Get Ida and Mona's best workout tips after birth
Meet Mona V. Elsness and Ida Eriksson, two of Mentra's handpicked coaches. With a shared passion for women's health, you're certainly in good hands as newly fledged mum. Read on to get their valuable pieces of advice and 3 good post natal exercises.
Published 12. January 2022 by Mentra by SATS
In addition to sharing the same profession as PT, Ida and Mona have an ardent interest in women's health. Ida is a former Swedish professional dancer. She has been a PT for quite some time having specialised in pre and post natal training for 8 years. The lively Swede thinks it is vital to increase one's knowledge of a woman's body before and after giving birth, both mentally and physically.
I found myself pregnant and confused in the gym eight years ago.
– Ida Eriksson
To Ida this meant the start of a long journey to acquire knowledge about herself to share with women in general.
– I'm passionate about sharing this knowledge with all moms! But, I want the woman herself to be able to make the decision about what is right for her.
In addition to being a much sought-after lecturer within the theme "post-natal workout" Mona is also an osteopath, physioterapist and yoga teacher.
That a woman's body goes through a lot of changes during pregnancy and after birth is common knowledge. Mona has three good pieces of advice to offer any woman:
1) Check how you're feeling right there and then and plan for a step by step training.
2) Check how your body responds and make adjustments.
3) Always start with the pelvic floor. Seek advice if you feel unsure about anything from doing things the right way to symptoms of incontinence, pain or pressure.
– Most women will recover quickly via simple measures. Exercises for the pelvic floor is vital in order to increase training intensity.
Many women may wonder if there are many things you have to take into consideration after having been away from training for quite a while. Both Ida and Mona agree on what women should consider.
– Start gradually. Listen to your own body. Always seek to strenghten the parts of your body which you feel need it the most and register any change in your body.
Why is post natal training so vital?
Like after any injury, surgery, or change in the body exercising is necessary to get your body back to normal. For Mona, the value of working out is crystal clear.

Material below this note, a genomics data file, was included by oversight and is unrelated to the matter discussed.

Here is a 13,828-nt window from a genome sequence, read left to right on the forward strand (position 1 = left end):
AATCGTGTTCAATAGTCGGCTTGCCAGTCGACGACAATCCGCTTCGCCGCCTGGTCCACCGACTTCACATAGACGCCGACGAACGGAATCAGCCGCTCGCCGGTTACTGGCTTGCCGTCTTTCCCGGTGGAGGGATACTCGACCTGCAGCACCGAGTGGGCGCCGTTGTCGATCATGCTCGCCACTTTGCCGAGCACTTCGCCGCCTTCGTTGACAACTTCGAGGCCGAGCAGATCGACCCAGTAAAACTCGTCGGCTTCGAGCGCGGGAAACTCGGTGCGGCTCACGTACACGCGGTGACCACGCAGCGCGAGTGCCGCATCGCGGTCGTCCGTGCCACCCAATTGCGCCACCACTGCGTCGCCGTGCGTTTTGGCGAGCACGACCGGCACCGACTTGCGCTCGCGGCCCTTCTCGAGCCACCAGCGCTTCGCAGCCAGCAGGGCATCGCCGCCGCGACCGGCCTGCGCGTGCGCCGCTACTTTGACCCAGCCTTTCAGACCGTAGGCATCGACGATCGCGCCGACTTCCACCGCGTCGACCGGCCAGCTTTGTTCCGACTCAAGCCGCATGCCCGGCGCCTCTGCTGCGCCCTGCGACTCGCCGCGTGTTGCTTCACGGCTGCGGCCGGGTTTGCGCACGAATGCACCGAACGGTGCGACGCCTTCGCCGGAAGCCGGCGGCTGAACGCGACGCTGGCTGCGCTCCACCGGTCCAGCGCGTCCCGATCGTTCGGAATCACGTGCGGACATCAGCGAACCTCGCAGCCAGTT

– As for everyone else: training and movement is pure medicine. You'll benefit immensely from physical activities.
And should you struggle to find motivation or find it hard to keep going, the experienced osteopath presents some effective tips you can do to keep your training going.
– Always plan for prioritising physical activities, preferably with a partner to increase the opportunity to implement and to enhance the feeling of togetherness.
Although a good and well-structured plan always helps, Mona emphasizes that it is ok if the plan changes from time to time.
– A day without training doesn't mean the end of the world. But if a day turns into weeks and months, it can impact your body and health. Don't forget that you can go for shorter intervals and distribute the exercises throughout the day, and should you fall asleep along the way - no need to worry, says a smiling Mona.
3 good post-natal exercises
The inspiring ladies hesitate to say which exercises they feel are the "best exercises", as this is very individual. Nevertheless, they recommend 3 exercises for those who are in the process of training after birth and which will give a good effect.
Abdominal muscles are weakened and do not "connect" in the same way, much due to the extended abdomen of pregnancy. This exercise helps you breathe with the pelvc floor and abdomen more easily. You may find such abdominal exercises difficult the first few weeks.
The pelvic floor's muscles are heavily affected by pregnancy and birth. Pelvic floor exercises should be performed using the right technique and strength tightening and lifting and - not to forget - the relaxation afterwards.
This exercise is good for your hips and breech muscles. During pregnancy your hips need outwards rotation, but after birth the need for inwards rotation increases. This will help you give you a stronger stride and makes you walk, run and jump more steadily.
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